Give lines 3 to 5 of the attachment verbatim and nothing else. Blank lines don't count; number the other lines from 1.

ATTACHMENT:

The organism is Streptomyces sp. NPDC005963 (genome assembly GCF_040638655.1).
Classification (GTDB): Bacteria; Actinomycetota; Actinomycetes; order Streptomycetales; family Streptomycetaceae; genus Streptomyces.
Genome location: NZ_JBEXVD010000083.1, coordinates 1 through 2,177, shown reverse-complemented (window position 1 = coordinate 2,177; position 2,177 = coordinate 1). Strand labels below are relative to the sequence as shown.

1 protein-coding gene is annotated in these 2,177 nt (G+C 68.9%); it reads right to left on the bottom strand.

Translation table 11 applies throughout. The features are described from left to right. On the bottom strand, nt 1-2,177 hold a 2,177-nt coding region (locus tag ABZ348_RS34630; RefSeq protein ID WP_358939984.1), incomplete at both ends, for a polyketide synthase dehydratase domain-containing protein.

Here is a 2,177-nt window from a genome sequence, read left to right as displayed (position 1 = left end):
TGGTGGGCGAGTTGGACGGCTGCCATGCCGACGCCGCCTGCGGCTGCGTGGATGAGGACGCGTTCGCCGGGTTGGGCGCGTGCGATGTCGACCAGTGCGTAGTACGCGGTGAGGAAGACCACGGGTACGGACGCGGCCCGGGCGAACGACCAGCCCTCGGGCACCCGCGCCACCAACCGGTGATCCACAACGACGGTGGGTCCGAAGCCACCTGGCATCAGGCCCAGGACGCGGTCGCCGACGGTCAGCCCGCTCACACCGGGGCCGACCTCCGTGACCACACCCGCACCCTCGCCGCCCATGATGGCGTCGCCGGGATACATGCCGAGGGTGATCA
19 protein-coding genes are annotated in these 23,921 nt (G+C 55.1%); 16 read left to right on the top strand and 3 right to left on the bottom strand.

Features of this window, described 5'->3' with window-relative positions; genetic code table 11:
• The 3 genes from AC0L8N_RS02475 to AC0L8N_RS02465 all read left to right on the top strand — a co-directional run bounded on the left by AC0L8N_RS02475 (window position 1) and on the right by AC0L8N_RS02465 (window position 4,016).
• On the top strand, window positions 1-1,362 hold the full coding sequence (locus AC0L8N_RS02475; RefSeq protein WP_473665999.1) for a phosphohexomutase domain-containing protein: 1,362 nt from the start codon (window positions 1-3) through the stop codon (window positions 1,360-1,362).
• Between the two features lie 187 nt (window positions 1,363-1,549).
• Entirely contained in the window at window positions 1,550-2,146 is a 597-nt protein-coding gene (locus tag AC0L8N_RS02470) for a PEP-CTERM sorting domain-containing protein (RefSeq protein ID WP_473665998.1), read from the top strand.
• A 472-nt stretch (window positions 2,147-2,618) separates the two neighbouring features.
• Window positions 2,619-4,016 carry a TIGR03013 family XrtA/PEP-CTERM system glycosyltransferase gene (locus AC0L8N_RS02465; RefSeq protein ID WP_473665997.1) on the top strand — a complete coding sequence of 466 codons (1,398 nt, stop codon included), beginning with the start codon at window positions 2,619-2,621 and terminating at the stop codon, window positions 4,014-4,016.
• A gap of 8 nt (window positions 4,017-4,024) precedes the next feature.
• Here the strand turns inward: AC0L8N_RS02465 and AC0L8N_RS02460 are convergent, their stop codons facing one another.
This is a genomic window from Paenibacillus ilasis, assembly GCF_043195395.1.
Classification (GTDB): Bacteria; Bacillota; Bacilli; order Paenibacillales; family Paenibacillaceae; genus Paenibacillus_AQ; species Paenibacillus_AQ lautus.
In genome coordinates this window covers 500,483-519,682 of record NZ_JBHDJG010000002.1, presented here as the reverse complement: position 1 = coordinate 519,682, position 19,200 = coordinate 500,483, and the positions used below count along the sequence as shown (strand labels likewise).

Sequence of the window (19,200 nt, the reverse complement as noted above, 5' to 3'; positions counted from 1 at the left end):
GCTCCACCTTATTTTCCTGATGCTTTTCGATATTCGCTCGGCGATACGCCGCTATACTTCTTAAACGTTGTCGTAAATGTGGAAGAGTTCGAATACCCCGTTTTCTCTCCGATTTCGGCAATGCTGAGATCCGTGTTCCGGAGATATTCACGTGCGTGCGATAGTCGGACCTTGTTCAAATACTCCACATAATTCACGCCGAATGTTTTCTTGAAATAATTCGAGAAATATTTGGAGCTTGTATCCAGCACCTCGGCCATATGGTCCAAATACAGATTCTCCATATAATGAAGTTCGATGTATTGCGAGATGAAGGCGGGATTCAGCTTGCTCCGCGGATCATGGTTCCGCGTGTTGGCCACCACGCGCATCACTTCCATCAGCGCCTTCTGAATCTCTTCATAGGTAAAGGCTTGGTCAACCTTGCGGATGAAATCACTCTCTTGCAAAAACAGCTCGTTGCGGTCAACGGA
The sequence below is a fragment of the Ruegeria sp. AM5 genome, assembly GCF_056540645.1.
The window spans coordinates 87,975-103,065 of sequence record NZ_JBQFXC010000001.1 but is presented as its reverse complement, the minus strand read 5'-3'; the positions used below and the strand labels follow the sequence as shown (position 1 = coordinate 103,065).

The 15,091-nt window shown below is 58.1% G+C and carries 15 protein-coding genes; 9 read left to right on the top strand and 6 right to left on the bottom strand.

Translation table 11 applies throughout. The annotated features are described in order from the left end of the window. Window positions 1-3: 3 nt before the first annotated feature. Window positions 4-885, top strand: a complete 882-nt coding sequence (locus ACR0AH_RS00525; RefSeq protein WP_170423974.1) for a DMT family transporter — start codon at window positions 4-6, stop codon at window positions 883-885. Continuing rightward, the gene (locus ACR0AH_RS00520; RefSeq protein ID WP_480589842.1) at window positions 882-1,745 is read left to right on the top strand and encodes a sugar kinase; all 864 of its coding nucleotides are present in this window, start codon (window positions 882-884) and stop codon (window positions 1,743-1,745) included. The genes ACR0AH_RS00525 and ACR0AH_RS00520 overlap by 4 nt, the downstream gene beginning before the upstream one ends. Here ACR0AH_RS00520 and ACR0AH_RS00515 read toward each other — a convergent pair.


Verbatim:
Genome location: NZ_JBEXVD010000083.1, coordinates 1 through 2,177, shown reverse-complemented (window position 1 = coordinate 2,177; position 2,177 = coordinate 1). Strand labels below are relative to the sequence as shown.

1 protein-coding gene is annotated in these 2,177 nt (G+C 68.9%); it reads right to left on the bottom strand.

Translation table 11 applies throughout. The features are described from left to right. On the bottom strand, nt 1-2,177 hold a 2,177-nt coding region (locus tag ABZ348_RS34630; RefSeq protein ID WP_358939984.1), incomplete at both ends, for a polyketide synthase dehydratase domain-containing protein.